Ryanair Loses U.K. Antitrust Challenge Over Aer Lingus Stake

Ryanair Holdings Plc lost its challenge to a U.K. antitrust regulator’s decision forcing the company to slash its stake in Aer Lingus Group Plc to no more than 5 percent.

The Competition Appeal Tribunal in London dismissed Ryanair’s appeal in a ruling today. Ryanair was ordered by the U.K. Competition Commission in August to cut its 29.8 percent holding in Aer Lingus, now valued at about 265 million euros ($367.7 million). The regulator argued that the stake affects Aer Lingus’s policies and strategy.

“We are unable to identify any error of law in the CC’s assessment,” the tribunal said.

Europe’s largest low-cost carrier has battled with antitrust authorities in Europe since it first bought Aer Lingus shares as part of a takeover bid in 2006. Ryanair Chief Executive Officer Michael O’Leary’s most recent offer for the smaller rival was blocked in February 2013 by the European Union, which ruled it would increase fares and reduce choice.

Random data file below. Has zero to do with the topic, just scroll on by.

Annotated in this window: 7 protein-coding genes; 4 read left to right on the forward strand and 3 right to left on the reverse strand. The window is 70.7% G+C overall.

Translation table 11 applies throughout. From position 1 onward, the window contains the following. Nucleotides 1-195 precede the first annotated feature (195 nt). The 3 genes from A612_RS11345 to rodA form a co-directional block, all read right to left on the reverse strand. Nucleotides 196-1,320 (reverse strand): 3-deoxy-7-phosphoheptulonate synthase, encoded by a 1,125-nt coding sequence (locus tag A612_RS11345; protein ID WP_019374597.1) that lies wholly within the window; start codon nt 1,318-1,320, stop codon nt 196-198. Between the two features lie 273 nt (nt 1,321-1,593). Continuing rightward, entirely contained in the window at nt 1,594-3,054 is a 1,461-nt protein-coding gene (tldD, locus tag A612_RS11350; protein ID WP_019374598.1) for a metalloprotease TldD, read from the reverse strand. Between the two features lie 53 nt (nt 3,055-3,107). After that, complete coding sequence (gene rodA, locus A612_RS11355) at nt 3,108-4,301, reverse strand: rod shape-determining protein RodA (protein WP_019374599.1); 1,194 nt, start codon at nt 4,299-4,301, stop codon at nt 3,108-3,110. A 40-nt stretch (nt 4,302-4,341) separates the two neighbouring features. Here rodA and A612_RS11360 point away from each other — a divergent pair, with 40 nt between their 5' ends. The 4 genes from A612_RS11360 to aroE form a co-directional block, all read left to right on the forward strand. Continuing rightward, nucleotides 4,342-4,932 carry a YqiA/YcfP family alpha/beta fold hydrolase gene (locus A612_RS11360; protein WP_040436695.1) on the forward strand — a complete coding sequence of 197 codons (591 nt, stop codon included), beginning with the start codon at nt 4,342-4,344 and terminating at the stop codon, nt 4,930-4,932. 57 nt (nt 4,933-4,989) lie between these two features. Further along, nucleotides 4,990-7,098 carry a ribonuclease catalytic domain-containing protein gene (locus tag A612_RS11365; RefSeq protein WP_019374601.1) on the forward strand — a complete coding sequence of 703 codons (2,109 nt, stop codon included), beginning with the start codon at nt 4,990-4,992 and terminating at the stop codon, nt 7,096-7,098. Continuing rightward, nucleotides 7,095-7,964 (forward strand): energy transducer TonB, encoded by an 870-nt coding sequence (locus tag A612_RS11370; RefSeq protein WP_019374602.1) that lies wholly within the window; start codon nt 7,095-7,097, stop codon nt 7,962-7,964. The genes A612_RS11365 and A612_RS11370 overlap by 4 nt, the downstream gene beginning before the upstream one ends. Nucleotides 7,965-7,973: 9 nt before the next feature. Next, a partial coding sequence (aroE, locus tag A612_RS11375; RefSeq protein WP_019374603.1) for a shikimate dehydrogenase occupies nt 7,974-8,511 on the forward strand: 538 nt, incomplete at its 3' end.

Aer Lingus advanced 0.9 percent and Ryanair lost 2.1 percent in Dublin trading today.

Ryanair Appeal

Ryanair will appeal the ruling, the Dublin-based company said in a statement. Lawyers representing the carrier argued last month that the regulator had no basis for the decision, and that the procedure was flawed.

“Today’s CAT judgment is a key milestone on the path toward removing Ryanair from the Aer Lingus share register,” Colm Barrington, chairman of Aer Lingus, said in a statement.

A European court is scheduled to decide on whether the European Commission was right to block Ryanair’s last bid for its Irish competitor.

Ryanair argued that Aer Lingus plays an insignificant role connecting the U.K. and Ireland, serving just six routes, while Ryanair maintains a major network. The regulators typically give companies as long as a year to sell down a stake.

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